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United States Department of Agriculture

Agricultural Research Service

Title: Development of a Global Conservation Strategy for Strawberries

Author
item Hummer, Kim

Submitted to: Meeting Proceedings
Publication Type: Abstract Only
Publication Acceptance Date: February 7, 2006
Publication Date: August 9, 2006
Citation: Hummer, K.E. 2006. Development of a global conservation strategy for strawberries. Meeting Proceedings.

Interpretive Summary: The strawberry is a horticultural crop of global economic significance. In 2004, about 3.5 million MT of strawberries were produced in 75 countries. Centers for strawberry diversity include Asia, Europe, North and South America. Landraces are being replaced with new types. Plant geneticists have bred new strawberry cultivars for 300 years but the available genes for strawberry development has been restricted. A global conservation strategy will be developed to reduce the loss of diverse wild strawberries and insure long-term preservation. An international team of strawberry genebank managers, geneticists and researchers will define ways to specify to keep strawberries secure in perpetuity. A survey of international genebanks will identify good procedures and identify an inventory of strawberries. Vulnerable wild collections will be identified for future preservation. Primary collections at national genebanks will consist of living plants protected in green- or screenhouses. Secondary backup will be in tissue culture under refrigeration. Long-term backup of plants will be in liquid nitrogen. Species diversity will be represented by seed lots stored in freezers. Technical guidelines for the safe movement of Fragaria germplasm will be updated. Criteria for genebanks to be recognized as part of the global conservation system will be established. Databases of web accessible information will be linked. A unified approach for the global conservation of strawberries will be defined.

Technical Abstract: The strawberry, Fragaria L., is a horticultural crop of global economic significance and is listed in the International Treaty on Plant Genetic Resources for Food and Agriculture, Annex 1. In 2004, about 3.5 million MT of strawberries were produced in 75 countries. Centers for strawberry diversity include Asia, Europe, North and South America. Fragaria includes diploid, tetraploid, pentaploid, hexaploid and octoploid genomes. The primary cultivated gene pool is octoploid. Landraces are being lost by replacement with new cultivars. Plant geneticists have bred new strawberry cultivars for 300 years but the cultivated strawberry gene pool has been restricted. A global conservation strategy will be developed to reduce the erosion of diversity in wild genetic resources and to insure the availability and accessibility of the wild and cultivated strawberry gene pool. An international team of strawberry genebank managers, geneticists and researchers will define protocols to specify adequate techniques for the sustainable and secure conservation of strawberries in perpetuity. A survey of international genebanks will identify maintenance activities and provide an inventory of protected Fragaria. Vulnerable wild collections will be identified for future preservation. Primary collections at national genebanks will consist of living plants protected in green- or screenhouses. Secondary backup will be maintained in vitro under refrigeration. Long-term backup of meristems will be in cryogenic storage at remote locations to provide decades of security. Species diversity will be represented by seed lots stored in -18 C or backed up in cryogenics. Technical guidelines for the safe movement of Fragaria germplasm will be updated. Eligibility criteria for genebanks to be recognized as part of the global conservation system will be established. Databases of genebank web accessible information will be linked. A unified approach for the global conservation of Fragaria will be defined.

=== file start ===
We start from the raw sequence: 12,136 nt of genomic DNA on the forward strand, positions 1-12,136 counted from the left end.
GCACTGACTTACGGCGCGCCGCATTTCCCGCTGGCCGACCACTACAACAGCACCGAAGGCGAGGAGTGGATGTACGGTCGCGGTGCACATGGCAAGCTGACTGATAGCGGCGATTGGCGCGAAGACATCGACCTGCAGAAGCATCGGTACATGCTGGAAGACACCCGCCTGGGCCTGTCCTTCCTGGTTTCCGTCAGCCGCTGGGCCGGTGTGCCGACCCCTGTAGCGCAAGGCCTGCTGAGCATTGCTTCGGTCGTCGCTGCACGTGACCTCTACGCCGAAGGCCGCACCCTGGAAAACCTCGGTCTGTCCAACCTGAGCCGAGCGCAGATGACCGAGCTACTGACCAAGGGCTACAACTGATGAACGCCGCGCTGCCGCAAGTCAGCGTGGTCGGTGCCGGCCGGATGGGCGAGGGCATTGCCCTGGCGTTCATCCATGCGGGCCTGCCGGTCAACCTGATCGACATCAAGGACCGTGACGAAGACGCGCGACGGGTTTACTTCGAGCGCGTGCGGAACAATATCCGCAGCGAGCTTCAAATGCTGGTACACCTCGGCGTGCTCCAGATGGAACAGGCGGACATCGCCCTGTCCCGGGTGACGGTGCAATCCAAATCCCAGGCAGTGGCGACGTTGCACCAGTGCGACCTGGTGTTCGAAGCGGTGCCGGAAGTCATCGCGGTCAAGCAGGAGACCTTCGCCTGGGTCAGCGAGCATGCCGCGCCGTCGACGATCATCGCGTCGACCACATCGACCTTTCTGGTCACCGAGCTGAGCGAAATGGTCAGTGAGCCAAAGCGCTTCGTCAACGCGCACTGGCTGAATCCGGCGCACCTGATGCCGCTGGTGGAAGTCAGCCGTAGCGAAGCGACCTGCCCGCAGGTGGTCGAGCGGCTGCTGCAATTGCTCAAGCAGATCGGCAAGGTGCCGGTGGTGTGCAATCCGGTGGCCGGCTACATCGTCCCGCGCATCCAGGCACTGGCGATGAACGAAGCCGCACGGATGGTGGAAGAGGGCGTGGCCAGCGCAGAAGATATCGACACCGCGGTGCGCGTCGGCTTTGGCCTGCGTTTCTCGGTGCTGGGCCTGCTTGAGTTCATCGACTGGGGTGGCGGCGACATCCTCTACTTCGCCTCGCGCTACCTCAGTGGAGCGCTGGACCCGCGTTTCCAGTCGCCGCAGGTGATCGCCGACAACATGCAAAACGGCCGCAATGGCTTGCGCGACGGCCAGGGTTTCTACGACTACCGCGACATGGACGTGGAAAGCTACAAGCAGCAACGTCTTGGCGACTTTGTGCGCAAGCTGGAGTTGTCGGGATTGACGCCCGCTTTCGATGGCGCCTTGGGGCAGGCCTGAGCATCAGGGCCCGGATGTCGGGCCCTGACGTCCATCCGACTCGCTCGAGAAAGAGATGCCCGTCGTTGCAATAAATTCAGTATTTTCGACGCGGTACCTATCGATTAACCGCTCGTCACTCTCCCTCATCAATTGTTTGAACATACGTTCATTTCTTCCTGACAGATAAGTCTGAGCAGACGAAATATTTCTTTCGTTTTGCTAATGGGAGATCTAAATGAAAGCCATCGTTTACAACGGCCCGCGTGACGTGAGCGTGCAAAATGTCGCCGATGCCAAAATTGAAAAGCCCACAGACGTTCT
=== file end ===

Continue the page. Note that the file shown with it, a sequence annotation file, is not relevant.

Last Modified: 4/21/2014
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